Creating S.M.A.R.T. Goals

S = Specific
M = Measurable
A = Attainable
R = Realistic
T = Timely


Specific - A specific goal has a much greater chance of being accomplished than a general goal. To set a specific goal you must answer the six "W" questions:

*Who:      Who is involved?
*What:     What do I want to accomplish?
*Where:    Identify a location.
*When:     Establish a time frame.
*Which:    Identify requirements and constraints.
*Why:      Specific reasons, purpose or benefits of accomplishing the goal.

A general goal would be "Get in shape." But a specific goal would be "On May 1st, I will join a gym and workout for 60 minutes 3 days a week."

Measurable - Establish specific, concrete benchmarks for measuring progress towards the attaining of each of your set goals. When you measure your progress, you stay on track, reach your target dates, and experience the exhilaration of achievement.  This will inspire to continue the effort required to reach your goal.

To check if that your goal is measurable, ask questions such as: How much? How many? How will I know when it is accomplished?

Attainable - When you identify goals that are most important to you, you begin to create ways you can make them become reality. You will want to develop the attitudes, abilities, skills, and financial capacity to reach them. Opportunities that you  previously overlooked will become apparent to you.

You can attain most any goal you set when you wisely plan a series of small achievable steps and establish a time frame that allows you to carry out those steps. Goals that used to seem distant and beyond reach eventually seem closer and  attainable, not because your goals shrink, but because you grow and expand to match them. Writing your goals down builds your  self-image. As you see yourself worthy of these goals, you begin to develop the traits and personality that allow you to create them.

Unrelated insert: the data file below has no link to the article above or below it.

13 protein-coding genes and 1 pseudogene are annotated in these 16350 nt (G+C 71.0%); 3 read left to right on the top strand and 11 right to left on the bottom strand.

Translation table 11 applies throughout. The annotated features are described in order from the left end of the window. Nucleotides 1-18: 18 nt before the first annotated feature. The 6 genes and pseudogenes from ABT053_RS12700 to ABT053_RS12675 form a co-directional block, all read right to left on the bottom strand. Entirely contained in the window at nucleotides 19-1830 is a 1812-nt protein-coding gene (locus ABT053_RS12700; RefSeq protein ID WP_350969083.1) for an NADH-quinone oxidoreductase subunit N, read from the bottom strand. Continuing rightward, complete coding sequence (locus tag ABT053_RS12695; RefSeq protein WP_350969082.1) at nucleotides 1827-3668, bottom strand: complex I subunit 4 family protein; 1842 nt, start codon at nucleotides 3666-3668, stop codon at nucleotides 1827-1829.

Realistic - To be realistic, a goal must represent an objective which you are capable and willing  to create.  Your goal can be both high and realistic; , only you  can decide just how high your goal should be. Be sure that each goal represents substantial progress. The goals needs to be both challenging and attainable.

If you truly believe that it can be accomplished, your goal is probably realistic  Additional ways to check that your goal is realistic include; if you have accomplished something  similar in the past or  to ask yourself what conditions would be necessary to accomplish this goal and they are realistic.

Timely - A time frame grounds a goal in action. Without a time frame  there is no sense of urgency in achieving the goal.  If your goal is to lose 10 lbs, when do you want to lose it by? "Someday" won't work because "someday" is not on the calendar.  When you give your goal a time frame, e.g.  "by May 1st", and a time to begin creating it, e.g. "today" you set your unconscious mind into motion to begin bringing your goal into reality.

"T" can also stand for Tangible - When a goal is tangible you can experience it with your senses, the more senses you involve the more tangible to your unconscious mind. Your senses  are taste, touch, smell, sight and hearing. The more tangible your goal  the better chance you have of making it specific and measurable and thus attainable.

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